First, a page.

Del. coronavirus recovery: Virus pushes hunger needs higher, report says

Delaware food bank

Volunteers are in high demand at Delaware's food banks amid the coronavirus pandemic. (DelDHSS)

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Delaware added 41 new COVID-19 cases Wednesday afternoon, bringing the state’s total to 10,444. There were two more deaths, making the state’s total death toll 426. The most recent deaths range in age from 36 to 72. There are 83 people being treated in the hospital for the virus, with 13 now considered critically ill.

Virus pushes hunger higher, report says

Before the coronavirus pandemic, nearly 122,000 people in Delaware, including nearly 39,000 children, did not have adequate access to nutritious food. A new study by Feeding America shows the pandemic and subsequent economic shutdown is causing that number to increase significantly.

The Impact of the Coronavirus on Local Food Insecurity report found the number of hungry Delawareans will likely increase by more than 50,000 to nearly 172,000. An additional 19,000 children will also lose adequate access to healthy food as a result of the pandemic.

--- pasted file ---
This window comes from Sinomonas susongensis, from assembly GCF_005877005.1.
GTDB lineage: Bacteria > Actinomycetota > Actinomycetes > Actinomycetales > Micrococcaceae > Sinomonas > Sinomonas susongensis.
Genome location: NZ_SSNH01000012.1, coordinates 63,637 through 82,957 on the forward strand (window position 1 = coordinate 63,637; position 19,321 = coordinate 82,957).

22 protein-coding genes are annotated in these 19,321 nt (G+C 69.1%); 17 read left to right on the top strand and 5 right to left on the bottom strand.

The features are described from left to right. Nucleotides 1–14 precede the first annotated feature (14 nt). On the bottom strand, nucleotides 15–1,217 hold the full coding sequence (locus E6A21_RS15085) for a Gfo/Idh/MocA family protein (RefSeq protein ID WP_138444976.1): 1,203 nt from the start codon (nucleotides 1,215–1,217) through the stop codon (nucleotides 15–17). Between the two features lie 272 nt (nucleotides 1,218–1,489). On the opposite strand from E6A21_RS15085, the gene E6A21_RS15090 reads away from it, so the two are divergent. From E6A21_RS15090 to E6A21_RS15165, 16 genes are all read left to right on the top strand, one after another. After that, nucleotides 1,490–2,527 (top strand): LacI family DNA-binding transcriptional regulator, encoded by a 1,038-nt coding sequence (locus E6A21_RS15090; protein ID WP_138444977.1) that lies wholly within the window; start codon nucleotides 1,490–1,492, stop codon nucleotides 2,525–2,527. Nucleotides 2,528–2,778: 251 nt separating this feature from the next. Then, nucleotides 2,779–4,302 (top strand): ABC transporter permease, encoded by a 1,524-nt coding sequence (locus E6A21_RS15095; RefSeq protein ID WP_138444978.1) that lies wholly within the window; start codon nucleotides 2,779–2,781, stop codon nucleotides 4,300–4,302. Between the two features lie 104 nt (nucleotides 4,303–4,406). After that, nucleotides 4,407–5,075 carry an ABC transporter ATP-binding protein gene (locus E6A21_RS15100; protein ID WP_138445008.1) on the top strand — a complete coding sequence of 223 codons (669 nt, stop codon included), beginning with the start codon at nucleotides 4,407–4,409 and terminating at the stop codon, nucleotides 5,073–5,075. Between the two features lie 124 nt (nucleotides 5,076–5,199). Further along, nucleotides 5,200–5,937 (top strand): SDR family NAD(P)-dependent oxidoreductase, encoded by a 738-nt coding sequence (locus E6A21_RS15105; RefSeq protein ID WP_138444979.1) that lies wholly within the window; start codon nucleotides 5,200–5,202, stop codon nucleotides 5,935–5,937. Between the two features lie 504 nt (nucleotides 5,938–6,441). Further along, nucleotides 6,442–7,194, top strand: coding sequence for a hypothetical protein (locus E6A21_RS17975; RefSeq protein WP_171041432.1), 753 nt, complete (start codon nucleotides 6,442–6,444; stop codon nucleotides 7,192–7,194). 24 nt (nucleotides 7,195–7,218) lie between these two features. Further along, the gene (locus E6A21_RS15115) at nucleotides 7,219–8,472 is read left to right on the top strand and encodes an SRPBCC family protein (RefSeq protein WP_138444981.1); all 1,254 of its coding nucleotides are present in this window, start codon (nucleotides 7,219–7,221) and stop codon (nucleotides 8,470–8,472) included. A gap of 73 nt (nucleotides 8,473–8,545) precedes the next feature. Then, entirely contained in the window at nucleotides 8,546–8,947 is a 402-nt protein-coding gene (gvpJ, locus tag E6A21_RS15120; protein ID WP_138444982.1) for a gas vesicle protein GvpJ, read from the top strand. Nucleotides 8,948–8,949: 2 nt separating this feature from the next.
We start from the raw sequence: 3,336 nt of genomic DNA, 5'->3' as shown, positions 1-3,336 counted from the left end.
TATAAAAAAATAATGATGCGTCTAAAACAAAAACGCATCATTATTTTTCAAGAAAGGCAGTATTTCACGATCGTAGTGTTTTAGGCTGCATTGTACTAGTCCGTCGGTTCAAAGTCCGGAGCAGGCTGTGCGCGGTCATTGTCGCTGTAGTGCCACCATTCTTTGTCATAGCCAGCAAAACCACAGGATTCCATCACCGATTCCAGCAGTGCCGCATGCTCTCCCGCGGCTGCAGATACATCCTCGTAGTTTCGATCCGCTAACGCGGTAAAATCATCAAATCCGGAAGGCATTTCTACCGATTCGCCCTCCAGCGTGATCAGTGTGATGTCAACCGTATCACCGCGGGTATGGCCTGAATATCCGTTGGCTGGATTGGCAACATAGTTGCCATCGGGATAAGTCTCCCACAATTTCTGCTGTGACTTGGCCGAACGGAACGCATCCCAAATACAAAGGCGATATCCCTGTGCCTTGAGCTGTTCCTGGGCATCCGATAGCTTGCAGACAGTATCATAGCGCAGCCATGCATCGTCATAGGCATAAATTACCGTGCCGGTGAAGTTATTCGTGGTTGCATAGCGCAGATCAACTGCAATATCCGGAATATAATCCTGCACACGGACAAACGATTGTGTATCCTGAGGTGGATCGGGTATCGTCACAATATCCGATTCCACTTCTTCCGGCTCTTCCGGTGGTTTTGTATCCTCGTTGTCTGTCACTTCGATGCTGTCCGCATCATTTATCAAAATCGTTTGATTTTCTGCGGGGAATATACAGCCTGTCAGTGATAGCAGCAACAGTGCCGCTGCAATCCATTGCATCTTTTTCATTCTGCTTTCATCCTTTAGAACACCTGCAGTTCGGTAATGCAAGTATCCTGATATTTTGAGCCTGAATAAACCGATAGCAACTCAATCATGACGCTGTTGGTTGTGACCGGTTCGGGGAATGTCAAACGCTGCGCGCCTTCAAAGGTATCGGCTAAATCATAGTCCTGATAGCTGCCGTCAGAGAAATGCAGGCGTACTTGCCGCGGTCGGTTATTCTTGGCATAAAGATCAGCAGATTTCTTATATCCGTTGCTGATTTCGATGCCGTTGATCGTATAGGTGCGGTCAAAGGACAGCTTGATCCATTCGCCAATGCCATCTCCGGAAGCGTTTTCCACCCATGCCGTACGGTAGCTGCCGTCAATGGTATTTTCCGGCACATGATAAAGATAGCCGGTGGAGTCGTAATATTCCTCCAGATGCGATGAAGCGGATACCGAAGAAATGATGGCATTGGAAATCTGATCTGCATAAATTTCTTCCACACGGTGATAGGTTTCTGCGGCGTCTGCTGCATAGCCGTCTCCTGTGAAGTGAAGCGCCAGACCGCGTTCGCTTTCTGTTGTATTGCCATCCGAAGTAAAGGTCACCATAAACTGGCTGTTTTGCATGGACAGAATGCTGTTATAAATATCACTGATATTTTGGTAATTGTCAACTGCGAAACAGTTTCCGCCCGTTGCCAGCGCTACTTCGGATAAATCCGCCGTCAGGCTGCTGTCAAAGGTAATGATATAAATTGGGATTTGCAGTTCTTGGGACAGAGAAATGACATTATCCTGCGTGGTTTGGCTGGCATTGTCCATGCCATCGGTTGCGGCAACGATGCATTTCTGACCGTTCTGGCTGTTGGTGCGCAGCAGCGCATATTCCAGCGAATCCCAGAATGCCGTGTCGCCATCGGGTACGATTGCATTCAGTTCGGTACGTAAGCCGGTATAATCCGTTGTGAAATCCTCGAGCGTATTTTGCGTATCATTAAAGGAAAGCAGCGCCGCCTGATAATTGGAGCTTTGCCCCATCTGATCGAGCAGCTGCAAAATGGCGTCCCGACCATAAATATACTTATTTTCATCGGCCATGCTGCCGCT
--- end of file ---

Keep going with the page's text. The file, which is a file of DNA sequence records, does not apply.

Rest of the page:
That projection is based on a national annual unemployment rate of 11.5%.

In an effort to combat that growing need, the Food Bank of Delaware has held several mass drive-thru food distributions events throughout the state and held pop-up mobile pantries in neighborhoods with increased need. Since mid-March, the food bank has given out more than five million pounds of food to those in need in Delaware. That’s double the amount of food distributed over the same time period last year.

Senate approves expanded virtual meetings

More public meetings will be able to be held virtually under legislation approved by the state Senate in a virtual session Tuesday afternoon.

Senators voted 16-5 to expand the Freedom of Information Act to allow a variety of advisory task forces, commissions, boards, and other bodies to hold public meetings electronically, as long as certain public access and notification requirements are met.

The legislation does not cover groups that make decisions on permitting, licensing, appeals and other questions regarding individual legal rights and remedies.

The General Assembly has been meeting in virtual sessions since late May with their meetings streamed on YouTube for the public.

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